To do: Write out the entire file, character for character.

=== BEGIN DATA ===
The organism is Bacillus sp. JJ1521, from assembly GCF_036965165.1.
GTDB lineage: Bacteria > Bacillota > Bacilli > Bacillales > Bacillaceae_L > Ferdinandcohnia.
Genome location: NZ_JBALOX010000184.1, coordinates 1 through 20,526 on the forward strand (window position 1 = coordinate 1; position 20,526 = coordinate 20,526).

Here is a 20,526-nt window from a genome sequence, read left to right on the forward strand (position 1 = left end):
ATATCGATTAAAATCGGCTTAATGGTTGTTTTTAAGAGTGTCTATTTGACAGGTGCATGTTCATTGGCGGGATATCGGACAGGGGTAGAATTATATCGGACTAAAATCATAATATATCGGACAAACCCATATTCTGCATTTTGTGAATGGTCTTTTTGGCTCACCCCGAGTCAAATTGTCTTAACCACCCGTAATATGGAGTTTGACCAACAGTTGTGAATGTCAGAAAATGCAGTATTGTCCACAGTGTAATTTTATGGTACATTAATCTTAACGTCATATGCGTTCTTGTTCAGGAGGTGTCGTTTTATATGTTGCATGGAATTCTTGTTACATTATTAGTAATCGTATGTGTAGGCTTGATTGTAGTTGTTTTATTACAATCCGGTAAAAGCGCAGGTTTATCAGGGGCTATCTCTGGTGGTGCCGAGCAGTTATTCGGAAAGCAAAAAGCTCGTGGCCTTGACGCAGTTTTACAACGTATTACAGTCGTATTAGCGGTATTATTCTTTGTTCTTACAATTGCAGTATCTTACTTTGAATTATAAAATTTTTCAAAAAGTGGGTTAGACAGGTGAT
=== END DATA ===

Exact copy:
The organism is Bacillus sp. JJ1521, from assembly GCF_036965165.1.
GTDB lineage: Bacteria > Bacillota > Bacilli > Bacillales > Bacillaceae_L > Ferdinandcohnia.
Genome location: NZ_JBALOX010000184.1, coordinates 1 through 20,526 on the forward strand (window position 1 = coordinate 1; position 20,526 = coordinate 20,526).

Here is a 20,526-nt window from a genome sequence, read left to right on the forward strand (position 1 = left end):
ATATCGATTAAAATCGGCTTAATGGTTGTTTTTAAGAGTGTCTATTTGACAGGTGCATGTTCATTGGCGGGATATCGGACAGGGGTAGAATTATATCGGACTAAAATCATAATATATCGGACAAACCCATATTCTGCATTTTGTGAATGGTCTTTTTGGCTCACCCCGAGTCAAATTGTCTTAACCACCCGTAATATGGAGTTTGACCAACAGTTGTGAATGTCAGAAAATGCAGTATTGTCCACAGTGTAATTTTATGGTACATTAATCTTAACGTCATATGCGTTCTTGTTCAGGAGGTGTCGTTTTATATGTTGCATGGAATTCTTGTTACATTATTAGTAATCGTATGTGTAGGCTTGATTGTAGTTGTTTTATTACAATCCGGTAAAAGCGCAGGTTTATCAGGGGCTATCTCTGGTGGTGCCGAGCAGTTATTCGGAAAGCAAAAAGCTCGTGGCCTTGACGCAGTTTTACAACGTATTACAGTCGTATTAGCGGTATTATTCTTTGTTCTTACAATTGCAGTATCTTACTTTGAATTATAAAATTTTTCAAAAAGTGGGTTAGACAGGTGAT